Evaluate Proposed Changes to a network
Before making changes to the network you’ll want to know what the current state is. Capture appropriate show output depending on the type of change being made. Ensure network diagrams are up to date (physical and logical). Backup configurations.
If possible test the changes in a lab environment that directly mimics the production network. Write out a plan for the flow of changes and validations after the change is made to ensure the expected result occurred.
Changes to routing protocol parameters
Each routing protocol has a set of parameters can be changed depending on a technical or business requirement. The parameters for each routing protocol will be gone into in depth in future blog posts.
Before making the changes, check the routing table (show route), and check specifics about the routing protocol your about to change.
Migrate parts of a network to IPv6
IPv4 and IPv6 can exist in the network at the same time (as long as the device supports IPv6). IPv6 has it’s own routing table and if a device has both IPv4 and IPv6 addressing, the IPv6 address will be preferred.
- Dual Stack
- Requires infrastructure to support IPv4 and IPv6
- Applications choose between IPv4 and IPv6 based on response to DNS requests
- Encapsulates IPv6 traffic within an IPv4 packet
- Used between IPv6 sites over an IPv4 backbone
- Tunneling Techniques
- mGRE v6 over v4
- Manual or automatically configured
- NAT between v4 to v6, v6 to v4
Details about configurations will be in future blog posts
Routing protocol migration
Moving between routing protocols can be done in a couple ways
- Modify administrative distance
Multiple routing protocols can be running at the same time, but only 1 route to the destination will be put into the routing table (disregarding multiple paths). Administrative distance is one of the criteria that says which routing protocol is more trustworthy than another.
Redistribution will be explained in future blog posts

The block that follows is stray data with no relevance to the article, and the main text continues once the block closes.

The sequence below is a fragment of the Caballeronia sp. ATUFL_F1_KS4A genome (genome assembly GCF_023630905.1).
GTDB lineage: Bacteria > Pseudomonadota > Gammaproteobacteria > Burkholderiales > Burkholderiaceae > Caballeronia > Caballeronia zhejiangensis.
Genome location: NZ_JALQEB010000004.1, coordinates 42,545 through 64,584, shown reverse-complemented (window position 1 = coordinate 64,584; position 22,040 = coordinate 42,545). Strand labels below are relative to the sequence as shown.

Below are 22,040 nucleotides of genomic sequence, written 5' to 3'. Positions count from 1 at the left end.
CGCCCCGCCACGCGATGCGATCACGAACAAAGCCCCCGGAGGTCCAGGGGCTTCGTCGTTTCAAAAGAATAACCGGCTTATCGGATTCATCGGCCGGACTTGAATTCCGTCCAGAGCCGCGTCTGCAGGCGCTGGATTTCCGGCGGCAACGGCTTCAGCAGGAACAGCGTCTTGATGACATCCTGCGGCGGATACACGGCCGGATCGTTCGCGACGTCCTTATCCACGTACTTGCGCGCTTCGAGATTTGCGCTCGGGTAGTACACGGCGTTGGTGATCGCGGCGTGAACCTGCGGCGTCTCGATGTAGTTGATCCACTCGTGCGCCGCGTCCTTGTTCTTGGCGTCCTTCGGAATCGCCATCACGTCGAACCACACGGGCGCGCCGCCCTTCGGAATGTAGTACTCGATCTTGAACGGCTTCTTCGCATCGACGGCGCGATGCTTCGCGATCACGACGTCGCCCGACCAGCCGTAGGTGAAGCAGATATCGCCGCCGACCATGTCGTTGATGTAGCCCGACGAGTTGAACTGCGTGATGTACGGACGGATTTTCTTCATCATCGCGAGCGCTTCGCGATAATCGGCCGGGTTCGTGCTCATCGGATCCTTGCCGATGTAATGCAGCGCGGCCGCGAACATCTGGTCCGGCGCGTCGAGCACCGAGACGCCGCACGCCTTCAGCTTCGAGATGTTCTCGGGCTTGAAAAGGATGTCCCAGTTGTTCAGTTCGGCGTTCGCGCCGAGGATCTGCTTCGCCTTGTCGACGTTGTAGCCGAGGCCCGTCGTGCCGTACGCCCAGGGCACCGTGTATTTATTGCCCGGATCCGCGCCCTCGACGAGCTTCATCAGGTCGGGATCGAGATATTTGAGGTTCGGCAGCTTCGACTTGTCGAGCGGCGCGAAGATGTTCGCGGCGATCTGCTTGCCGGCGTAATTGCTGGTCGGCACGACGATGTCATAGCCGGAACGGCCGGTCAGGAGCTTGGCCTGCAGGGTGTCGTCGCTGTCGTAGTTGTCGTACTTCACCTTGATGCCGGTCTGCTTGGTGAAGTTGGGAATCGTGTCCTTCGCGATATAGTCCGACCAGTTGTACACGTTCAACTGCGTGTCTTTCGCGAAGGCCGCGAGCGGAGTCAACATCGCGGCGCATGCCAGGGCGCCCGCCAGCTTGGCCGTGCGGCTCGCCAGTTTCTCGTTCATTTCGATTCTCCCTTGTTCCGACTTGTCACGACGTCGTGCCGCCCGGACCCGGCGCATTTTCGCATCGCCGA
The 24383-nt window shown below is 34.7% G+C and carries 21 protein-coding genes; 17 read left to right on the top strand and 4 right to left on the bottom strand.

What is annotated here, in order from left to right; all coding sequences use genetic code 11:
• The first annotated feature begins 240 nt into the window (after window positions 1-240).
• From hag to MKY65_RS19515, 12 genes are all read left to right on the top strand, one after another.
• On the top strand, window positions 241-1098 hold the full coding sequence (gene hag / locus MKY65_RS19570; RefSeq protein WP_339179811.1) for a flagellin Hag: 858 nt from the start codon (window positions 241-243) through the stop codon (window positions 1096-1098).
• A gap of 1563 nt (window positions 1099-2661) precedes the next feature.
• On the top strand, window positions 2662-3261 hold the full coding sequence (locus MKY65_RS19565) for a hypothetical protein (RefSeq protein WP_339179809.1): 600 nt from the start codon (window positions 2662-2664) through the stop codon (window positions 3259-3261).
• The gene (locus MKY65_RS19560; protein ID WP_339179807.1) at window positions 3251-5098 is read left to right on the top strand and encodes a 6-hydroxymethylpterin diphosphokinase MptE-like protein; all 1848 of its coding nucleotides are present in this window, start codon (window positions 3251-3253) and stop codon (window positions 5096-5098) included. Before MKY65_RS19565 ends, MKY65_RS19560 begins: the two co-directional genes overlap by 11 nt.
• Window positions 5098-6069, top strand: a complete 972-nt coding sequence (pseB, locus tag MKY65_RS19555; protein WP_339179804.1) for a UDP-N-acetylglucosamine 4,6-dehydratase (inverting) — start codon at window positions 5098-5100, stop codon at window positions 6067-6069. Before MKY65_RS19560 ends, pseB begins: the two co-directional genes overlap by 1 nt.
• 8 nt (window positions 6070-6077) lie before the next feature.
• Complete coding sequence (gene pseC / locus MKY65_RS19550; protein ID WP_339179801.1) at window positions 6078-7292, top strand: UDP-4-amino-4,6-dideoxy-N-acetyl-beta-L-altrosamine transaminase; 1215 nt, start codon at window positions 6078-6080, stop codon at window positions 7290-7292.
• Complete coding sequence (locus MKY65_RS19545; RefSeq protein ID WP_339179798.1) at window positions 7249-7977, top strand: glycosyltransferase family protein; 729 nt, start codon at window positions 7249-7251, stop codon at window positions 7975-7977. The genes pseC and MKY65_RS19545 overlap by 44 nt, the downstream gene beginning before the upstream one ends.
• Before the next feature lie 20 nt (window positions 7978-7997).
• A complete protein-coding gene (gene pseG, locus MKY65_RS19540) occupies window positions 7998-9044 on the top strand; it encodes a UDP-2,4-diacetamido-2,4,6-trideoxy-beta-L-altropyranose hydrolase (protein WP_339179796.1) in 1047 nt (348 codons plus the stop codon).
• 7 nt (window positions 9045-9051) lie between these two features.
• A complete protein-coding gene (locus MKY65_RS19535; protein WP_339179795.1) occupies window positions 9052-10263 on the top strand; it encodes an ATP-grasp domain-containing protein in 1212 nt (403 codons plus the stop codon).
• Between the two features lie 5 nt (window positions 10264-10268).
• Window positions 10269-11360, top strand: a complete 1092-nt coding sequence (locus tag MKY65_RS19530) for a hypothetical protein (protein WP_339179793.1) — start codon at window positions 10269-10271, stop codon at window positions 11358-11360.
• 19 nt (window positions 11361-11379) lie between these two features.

Adding multicast support
To add IPv4 multicast support to a router you’ll need to configure multicast routing and enable PIM on interfaces that will be participating in the multicast routing path.
- IGMP is used between hosts on a LAN and the routers on that LAN to track the multicast groups of which hosts are members.
- Protocol Independent Multicast (PIM) is used between routers so that they can track which multicast packets to forward to each other and to their directly connected LANs.
Configuration of multicast will be covered in future blog posts
Migrate spanning tree protocol
Specifics of the different STP types will be explained in future blog posts.
PVST+ to Rapid-PVST+
- Rapid uses the same BPDU format as PVST+
- BackboneFast and UplinkFast get disabled when Rapid-PVST+ is configured
- Start at the access switches and work your way up to the core
- Clean up configuration
- Do these changes during a maintenance window because a disruption will occur
- Verify changes and make sure STP is behaving the way you intended
Rapid-PVST+ to MST
- Identify p2p and edge ports (portfast)
- Map vlans to instances
- Place as many switches as possible into a single region
- Start at core and work your way to the access
Evaluate impact of new traffic on existing QoS design
Before adding more traffic to an existing QOS queue you’ll want to know the behavior of the traffic and how it needs to be treated. Is the traffic UDP or TCP based? Is the existing queue policed or shaped? Is bandwidth over utilized?